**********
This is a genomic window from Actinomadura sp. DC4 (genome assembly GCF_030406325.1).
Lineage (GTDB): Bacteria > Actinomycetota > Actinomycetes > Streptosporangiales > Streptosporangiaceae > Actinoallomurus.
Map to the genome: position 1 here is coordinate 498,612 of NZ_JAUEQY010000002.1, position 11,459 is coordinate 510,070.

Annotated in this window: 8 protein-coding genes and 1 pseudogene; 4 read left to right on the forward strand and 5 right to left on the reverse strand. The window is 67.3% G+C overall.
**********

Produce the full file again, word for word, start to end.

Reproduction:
This is a genomic window from Actinomadura sp. DC4 (genome assembly GCF_030406325.1).
Lineage (GTDB): Bacteria > Actinomycetota > Actinomycetes > Streptosporangiales > Streptosporangiaceae > Actinoallomurus.
Map to the genome: position 1 here is coordinate 498,612 of NZ_JAUEQY010000002.1, position 11,459 is coordinate 510,070.

Annotated in this window: 8 protein-coding genes and 1 pseudogene; 4 read left to right on the forward strand and 5 right to left on the reverse strand. The window is 67.3% G+C overall.